By Sally Gillie, Monitor
A proposed city sales tax increase will go before Monroe voters in the Aug. 6 primary for the purpose of bolstering a police department budget that has been steadily reduced over the past four years.
The increase request is for 1/10 of 1 percent, or one penny for every $10, and would raise an estimated $309,000 annually, based on 2012 city sales revenues. Although 15 percent of that would go to Snohomish County, that would still leave an estimated $263,000 for criminal justice purposes. Those revenues could fund two of the six officer positions that have been cut in recent years, help fund large scale criminal investigations and purchase needed equipment.
Monroe Police Chief Tim Quenzer told the city council last January that the rationale for using a city sales tax to raise revenue is that it would most fairly target that large segment of the local population that use public safety services but don’t pay property taxes. The police department’s annual budget, $5.6 million in 2013, is funded mostly through property taxes, with additional dollars coming to the department through sales and utility tax revenue in the general fund, as well as tickets, fines and forfeitures and government grants.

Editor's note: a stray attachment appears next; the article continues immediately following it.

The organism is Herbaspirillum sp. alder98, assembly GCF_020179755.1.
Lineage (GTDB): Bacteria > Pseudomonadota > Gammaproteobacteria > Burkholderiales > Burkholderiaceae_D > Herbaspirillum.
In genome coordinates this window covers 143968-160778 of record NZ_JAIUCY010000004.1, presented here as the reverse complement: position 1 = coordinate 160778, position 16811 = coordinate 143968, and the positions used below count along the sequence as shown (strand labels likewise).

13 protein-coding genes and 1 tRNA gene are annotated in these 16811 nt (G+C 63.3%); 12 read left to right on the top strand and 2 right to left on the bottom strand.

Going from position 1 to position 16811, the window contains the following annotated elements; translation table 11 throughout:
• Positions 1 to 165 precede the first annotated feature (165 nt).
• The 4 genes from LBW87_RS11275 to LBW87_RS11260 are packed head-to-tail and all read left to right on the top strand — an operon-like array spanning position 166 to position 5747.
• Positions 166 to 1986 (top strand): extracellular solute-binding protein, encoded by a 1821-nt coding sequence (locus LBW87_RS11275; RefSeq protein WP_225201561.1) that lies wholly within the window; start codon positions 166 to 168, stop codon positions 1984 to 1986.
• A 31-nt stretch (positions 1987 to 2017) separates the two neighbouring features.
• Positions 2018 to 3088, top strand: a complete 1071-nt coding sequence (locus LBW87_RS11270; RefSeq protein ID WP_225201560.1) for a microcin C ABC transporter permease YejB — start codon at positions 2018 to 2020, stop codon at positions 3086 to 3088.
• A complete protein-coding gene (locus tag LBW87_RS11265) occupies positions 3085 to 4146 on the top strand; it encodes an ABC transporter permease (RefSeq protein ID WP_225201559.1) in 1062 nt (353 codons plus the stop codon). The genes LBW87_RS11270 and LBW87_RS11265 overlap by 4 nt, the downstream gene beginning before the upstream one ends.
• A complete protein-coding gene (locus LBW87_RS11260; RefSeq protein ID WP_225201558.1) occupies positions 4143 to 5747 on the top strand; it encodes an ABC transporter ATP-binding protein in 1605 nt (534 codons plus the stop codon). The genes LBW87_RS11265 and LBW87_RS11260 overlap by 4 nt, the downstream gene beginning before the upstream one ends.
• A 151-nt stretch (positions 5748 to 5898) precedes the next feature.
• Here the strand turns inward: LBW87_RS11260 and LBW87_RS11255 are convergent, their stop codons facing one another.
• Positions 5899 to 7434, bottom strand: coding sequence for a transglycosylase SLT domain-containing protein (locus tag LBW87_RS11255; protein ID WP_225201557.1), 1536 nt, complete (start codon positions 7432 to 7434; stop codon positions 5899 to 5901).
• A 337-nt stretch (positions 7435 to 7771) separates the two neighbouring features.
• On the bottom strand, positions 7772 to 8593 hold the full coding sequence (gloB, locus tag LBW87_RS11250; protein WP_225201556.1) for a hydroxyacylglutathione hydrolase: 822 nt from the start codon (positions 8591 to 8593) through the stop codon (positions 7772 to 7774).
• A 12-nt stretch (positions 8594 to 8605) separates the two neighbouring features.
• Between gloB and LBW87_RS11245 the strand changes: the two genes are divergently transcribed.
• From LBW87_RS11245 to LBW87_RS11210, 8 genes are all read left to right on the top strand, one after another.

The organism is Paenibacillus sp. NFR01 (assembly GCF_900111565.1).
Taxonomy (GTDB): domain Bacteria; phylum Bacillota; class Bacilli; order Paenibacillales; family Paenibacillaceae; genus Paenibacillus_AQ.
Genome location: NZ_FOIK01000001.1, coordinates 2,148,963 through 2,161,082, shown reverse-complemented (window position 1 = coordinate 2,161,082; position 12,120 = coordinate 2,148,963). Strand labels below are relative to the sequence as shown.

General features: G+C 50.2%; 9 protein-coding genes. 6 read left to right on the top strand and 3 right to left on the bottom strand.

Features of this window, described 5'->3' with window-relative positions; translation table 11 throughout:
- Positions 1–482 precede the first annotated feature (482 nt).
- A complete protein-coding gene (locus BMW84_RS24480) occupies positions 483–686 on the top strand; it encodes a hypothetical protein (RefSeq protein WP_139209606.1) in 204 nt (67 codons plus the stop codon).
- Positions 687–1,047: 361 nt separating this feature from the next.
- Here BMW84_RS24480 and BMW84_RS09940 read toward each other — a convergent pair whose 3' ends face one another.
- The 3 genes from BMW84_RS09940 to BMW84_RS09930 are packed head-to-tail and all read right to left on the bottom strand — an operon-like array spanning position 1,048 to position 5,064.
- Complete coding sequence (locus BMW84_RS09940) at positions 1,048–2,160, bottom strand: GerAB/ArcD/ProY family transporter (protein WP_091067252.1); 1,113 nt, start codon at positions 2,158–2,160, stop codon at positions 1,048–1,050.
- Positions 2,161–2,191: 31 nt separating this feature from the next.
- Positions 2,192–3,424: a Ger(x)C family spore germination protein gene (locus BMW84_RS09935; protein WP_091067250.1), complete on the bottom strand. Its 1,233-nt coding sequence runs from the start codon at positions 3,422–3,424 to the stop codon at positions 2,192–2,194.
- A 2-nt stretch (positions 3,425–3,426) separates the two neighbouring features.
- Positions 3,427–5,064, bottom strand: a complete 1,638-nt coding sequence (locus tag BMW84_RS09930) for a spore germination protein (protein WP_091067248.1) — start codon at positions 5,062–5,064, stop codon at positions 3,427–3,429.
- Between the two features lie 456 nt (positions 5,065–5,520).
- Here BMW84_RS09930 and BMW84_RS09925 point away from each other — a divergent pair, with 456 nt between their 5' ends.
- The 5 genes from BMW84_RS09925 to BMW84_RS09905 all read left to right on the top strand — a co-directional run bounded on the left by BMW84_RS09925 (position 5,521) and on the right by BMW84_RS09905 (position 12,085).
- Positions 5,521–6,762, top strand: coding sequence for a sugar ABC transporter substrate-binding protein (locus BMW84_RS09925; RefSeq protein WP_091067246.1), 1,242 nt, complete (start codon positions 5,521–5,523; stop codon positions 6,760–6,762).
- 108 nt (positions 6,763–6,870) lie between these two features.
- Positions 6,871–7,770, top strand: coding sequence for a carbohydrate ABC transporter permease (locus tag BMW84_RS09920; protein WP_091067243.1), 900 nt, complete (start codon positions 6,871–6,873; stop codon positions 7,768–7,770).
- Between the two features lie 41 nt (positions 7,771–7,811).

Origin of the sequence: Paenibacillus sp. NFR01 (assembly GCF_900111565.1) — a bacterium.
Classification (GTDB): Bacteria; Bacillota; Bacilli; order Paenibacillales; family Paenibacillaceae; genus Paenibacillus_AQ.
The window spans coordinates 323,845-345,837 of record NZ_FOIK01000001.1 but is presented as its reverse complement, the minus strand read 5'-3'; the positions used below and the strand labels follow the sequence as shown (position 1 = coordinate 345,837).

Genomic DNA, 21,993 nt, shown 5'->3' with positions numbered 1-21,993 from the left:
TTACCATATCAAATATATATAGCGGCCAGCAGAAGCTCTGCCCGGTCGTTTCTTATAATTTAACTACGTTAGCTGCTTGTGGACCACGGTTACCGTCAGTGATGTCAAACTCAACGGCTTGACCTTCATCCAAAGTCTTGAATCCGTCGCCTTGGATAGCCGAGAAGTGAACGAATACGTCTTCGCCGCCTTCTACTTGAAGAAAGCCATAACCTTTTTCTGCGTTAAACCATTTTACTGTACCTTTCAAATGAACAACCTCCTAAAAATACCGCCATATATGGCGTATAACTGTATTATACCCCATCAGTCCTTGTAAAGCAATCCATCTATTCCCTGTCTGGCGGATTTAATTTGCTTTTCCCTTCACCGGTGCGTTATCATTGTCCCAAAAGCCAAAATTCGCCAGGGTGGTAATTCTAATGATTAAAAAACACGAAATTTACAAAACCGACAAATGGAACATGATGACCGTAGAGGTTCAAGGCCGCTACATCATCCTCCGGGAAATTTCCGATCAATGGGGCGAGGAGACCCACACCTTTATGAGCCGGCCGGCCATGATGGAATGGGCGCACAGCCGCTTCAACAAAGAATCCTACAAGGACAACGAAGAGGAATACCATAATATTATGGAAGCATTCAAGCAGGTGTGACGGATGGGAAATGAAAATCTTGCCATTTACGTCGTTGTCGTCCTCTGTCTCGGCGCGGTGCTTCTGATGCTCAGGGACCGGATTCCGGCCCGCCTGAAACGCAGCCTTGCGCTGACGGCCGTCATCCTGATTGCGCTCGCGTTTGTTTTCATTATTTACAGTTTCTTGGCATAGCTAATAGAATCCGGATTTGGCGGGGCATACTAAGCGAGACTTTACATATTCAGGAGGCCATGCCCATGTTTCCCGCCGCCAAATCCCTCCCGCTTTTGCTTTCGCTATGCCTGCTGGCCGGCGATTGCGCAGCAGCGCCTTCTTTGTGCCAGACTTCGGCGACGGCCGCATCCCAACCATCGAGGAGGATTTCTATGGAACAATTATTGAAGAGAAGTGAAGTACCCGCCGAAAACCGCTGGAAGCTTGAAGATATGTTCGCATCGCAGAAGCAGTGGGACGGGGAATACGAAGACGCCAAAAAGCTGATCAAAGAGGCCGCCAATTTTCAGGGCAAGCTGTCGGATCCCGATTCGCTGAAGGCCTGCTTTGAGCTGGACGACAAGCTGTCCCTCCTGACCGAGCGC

The ballot proposal will ask voters to approve or reject the 0.1 percent city sales and use tax, with proceeds going exclusively for criminal justice purposes.
In its resolution calling for the ballot request, the city council endorsed the tax increase, stating that public safety is a city priority and that the economic downturn in recent years has been responsible for significant reductions in the department’s budget.
In his annual report before the city council last January, Chief Quenzer outlined the needs of his department, which he said was reduced to a “bare bones budget” in 2010. The high costs of homicide investigations in the subsequent years have created additional budget strain. A priority would be to hire new officers, allowing the city to return to a three-beat system that would reduce response times, and to purchase new equipment. The police department also needs climate controls and building repairs in its evidence room and a security system in its impound lot.